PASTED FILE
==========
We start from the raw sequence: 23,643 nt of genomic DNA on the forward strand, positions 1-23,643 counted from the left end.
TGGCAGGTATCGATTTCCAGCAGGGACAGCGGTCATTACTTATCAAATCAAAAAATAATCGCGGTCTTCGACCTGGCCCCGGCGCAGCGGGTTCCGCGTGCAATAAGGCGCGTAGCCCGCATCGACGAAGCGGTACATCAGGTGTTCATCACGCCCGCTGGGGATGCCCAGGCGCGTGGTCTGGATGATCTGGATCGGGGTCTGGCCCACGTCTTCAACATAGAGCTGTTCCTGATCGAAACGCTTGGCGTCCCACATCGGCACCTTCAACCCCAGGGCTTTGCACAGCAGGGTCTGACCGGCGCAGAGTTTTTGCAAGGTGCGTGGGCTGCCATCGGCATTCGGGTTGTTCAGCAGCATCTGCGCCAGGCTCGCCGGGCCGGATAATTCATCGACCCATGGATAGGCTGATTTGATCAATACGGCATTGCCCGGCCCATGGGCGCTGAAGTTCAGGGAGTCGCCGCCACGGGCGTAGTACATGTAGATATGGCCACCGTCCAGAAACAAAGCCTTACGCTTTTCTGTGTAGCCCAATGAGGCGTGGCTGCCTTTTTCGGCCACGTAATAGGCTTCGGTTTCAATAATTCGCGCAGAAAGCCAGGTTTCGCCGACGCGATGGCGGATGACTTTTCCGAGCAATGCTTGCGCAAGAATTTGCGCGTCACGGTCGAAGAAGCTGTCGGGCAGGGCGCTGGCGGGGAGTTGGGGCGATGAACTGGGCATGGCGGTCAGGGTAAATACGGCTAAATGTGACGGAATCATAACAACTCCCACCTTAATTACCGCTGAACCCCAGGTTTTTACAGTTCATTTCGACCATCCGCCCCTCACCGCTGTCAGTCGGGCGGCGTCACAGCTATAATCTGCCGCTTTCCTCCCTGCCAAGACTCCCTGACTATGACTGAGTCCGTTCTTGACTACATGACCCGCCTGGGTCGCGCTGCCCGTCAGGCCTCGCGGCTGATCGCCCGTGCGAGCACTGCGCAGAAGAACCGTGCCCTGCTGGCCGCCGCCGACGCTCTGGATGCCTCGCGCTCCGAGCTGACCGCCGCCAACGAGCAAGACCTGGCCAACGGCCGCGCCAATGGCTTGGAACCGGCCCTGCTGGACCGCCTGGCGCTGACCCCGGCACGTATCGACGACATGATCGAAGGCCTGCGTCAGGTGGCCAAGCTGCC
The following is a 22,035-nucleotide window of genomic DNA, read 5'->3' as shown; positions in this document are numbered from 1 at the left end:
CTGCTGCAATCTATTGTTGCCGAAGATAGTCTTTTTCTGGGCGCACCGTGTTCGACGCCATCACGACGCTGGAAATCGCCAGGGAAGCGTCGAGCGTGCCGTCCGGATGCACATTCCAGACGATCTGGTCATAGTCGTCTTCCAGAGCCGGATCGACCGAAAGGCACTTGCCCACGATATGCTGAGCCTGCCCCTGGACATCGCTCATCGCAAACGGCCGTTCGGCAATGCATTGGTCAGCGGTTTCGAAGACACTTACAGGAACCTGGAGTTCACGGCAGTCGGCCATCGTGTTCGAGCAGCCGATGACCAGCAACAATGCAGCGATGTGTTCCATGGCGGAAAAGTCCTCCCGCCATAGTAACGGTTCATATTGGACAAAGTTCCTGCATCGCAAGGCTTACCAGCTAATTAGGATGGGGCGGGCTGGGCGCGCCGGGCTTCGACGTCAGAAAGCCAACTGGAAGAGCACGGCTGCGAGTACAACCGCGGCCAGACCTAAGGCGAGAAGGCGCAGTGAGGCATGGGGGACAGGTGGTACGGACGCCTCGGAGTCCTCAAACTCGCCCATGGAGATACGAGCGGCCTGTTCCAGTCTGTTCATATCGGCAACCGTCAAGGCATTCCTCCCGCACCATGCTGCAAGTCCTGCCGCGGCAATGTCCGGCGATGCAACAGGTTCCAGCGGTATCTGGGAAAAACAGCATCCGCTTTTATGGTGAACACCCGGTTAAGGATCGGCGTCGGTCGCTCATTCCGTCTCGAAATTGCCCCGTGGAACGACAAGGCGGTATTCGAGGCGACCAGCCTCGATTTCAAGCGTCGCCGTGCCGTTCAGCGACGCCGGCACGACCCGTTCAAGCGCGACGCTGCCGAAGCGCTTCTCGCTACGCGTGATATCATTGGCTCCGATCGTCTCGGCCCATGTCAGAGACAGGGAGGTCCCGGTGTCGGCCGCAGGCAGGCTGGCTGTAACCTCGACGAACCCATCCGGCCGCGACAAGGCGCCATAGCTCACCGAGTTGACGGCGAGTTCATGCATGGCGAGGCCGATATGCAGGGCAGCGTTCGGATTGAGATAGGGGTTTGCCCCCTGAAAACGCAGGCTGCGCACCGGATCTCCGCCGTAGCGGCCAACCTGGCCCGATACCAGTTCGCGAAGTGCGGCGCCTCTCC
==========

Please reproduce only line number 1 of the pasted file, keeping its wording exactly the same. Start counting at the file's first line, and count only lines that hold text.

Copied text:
We start from the raw sequence: 23,643 nt of genomic DNA on the forward strand, positions 1-23,643 counted from the left end.